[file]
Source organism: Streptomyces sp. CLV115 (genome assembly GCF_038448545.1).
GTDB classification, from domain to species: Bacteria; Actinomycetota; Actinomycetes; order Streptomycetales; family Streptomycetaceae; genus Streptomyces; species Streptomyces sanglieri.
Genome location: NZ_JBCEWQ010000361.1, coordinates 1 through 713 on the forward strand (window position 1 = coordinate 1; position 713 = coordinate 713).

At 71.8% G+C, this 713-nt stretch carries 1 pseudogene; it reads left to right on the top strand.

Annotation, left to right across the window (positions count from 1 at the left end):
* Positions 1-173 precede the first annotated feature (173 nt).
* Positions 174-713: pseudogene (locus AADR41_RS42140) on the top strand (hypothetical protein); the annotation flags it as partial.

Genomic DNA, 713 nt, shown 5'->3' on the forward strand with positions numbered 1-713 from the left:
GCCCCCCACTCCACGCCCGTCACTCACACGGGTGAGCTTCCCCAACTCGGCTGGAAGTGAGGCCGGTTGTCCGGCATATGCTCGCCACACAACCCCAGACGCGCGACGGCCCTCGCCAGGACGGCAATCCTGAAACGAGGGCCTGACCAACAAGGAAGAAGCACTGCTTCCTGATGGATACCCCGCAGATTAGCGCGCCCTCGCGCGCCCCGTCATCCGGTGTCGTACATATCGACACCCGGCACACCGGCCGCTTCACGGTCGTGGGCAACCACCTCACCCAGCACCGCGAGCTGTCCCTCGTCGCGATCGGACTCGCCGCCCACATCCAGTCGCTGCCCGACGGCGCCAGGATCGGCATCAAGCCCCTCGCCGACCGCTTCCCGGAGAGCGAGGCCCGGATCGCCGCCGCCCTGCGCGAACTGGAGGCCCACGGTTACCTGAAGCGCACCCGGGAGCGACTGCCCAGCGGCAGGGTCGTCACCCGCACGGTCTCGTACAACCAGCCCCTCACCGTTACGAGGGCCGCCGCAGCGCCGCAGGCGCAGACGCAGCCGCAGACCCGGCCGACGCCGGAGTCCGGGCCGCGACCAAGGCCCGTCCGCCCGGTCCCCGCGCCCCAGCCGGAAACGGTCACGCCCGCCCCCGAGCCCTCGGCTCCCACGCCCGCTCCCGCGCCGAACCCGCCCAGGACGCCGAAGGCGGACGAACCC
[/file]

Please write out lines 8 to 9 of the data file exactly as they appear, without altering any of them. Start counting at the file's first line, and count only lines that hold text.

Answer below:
Genomic DNA, 713 nt, shown 5'->3' on the forward strand with positions numbered 1-713 from the left:
GCCCCCCACTCCACGCCCGTCACTCACACGGGTGAGCTTCCCCAACTCGGCTGGAAGTGAGGCCGGTTGTCCGGCATATGCTCGCCACACAACCCCAGACGCGCGACGGCCCTCGCCAGGACGGCAATCCTGAAACGAGGGCCTGACCAACAAGGAAGAAGCACTGCTTCCTGATGGATACCCCGCAGATTAGCGCGCCCTCGCGCGCCCCGTCATCCGGTGTCGTACATATCGACACCCGGCACACCGGCCGCTTCACGGTCGTGGGCAACCACCTCACCCAGCACCGCGAGCTGTCCCTCGTCGCGATCGGACTCGCCGCCCACATCCAGTCGCTGCCCGACGGCGCCAGGATCGGCATCAAGCCCCTCGCCGACCGCTTCCCGGAGAGCGAGGCCCGGATCGCCGCCGCCCTGCGCGAACTGGAGGCCCACGGTTACCTGAAGCGCACCCGGGAGCGACTGCCCAGCGGCAGGGTCGTCACCCGCACGGTCTCGTACAACCAGCCCCTCACCGTTACGAGGGCCGCCGCAGCGCCGCAGGCGCAGACGCAGCCGCAGACCCGGCCGACGCCGGAGTCCGGGCCGCGACCAAGGCCCGTCCGCCCGGTCCCCGCGCCCCAGCCGGAAACGGTCACGCCCGCCCCCGAGCCCTCGGCTCCCACGCCCGCTCCCGCGCCGAACCCGCCCAGGACGCCGAAGGCGGACGAACCC